The Role of Ethics Audits in Improving Management Systems and Practices: An Empirical Examination of Management-Based Regulation of Law Firms
St. Mary's Law Journal Symposium on Legal Ethics and Malpractice. 2014
26 Pages Posted: 8 Jan 2014 Last revised: 5 May 2015
Date Written: January 6, 2014
For decades, legal malpractice experts have urged lawyers to implement risk management measures. To assist law firms in doing so, legal malpractice insurers have provided audit services and self-audit materials. The ABA Model Rules of Professional Conduct also recognize the importance of policies and procedures as an aspect of a firm’s ethical infrastructure. Specifically, Model Rule 5.1 and state versions of Model Rule 5.1 require that firm principals make reasonable efforts to ensure that the firm has in effect measures to ensure that firm lawyers conform to the rules of professional conduct.
In Australia, legislation requires that incorporated law firms appoint a director to be responsible for management of legal services and that the director ensure that “appropriate management systems” be implemented and maintained to enable the provision of legal services in accordance with obligations imposed by law. Under this regulatory regime, incorporated legal practices are required to complete a self-assessment process and to report on the firm’s compliance with ten objectives of sound law practice.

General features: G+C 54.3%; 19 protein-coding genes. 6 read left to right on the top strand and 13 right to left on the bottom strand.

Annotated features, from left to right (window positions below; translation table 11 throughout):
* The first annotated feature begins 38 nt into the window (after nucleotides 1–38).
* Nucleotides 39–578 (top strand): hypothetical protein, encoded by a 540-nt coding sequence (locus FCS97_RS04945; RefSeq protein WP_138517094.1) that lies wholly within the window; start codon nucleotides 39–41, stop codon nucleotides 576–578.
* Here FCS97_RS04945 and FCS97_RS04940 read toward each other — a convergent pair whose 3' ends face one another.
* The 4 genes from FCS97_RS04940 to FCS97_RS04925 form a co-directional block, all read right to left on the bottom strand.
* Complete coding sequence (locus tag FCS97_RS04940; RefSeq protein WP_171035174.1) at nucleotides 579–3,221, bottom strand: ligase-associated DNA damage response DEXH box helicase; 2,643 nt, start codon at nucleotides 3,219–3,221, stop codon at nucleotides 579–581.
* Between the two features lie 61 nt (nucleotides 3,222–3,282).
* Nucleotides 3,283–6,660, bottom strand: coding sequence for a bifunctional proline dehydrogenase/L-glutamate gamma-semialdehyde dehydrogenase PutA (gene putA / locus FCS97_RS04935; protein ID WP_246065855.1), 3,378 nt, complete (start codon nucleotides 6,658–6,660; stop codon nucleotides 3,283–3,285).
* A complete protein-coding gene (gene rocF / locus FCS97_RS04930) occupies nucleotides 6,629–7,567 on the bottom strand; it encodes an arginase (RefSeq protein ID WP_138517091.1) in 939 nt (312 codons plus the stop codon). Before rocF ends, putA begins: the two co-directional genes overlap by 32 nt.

Early studies in Australia revealed that management-based regulation of law firms dramatically reduced the number of complaints involving incorporated law firms that completed the self- assessment process. To obtain data on the reasons for the reduction in complaints, as well as other effects of the self-assessment process, I conducted an empirical study, surveying and interviewing practitioners in law firms that completed the self-assessment process. Study results revealed that the self-assessment process first raised lawyers’ “ethics awareness” and then contributed to their firms implementing and improving their management systems.
This article discusses study findings and recommendations related to the effects of the self-assessment process. The article examines how features of management-based regulation may be integrated into lawyer regulation in the U.S. and how regulators, insurers, and bar leaders can create incentives encouraging lawyers and firms to examine and improve their management systems and practice controls.
Keywords: management-bsed regulation, ethical infrastructure, ethics audits, lawyer regulation, law firm governance, self-assessment
JEL Classification: K10, K20, L20, L22
Suggested Citation: Suggested Citation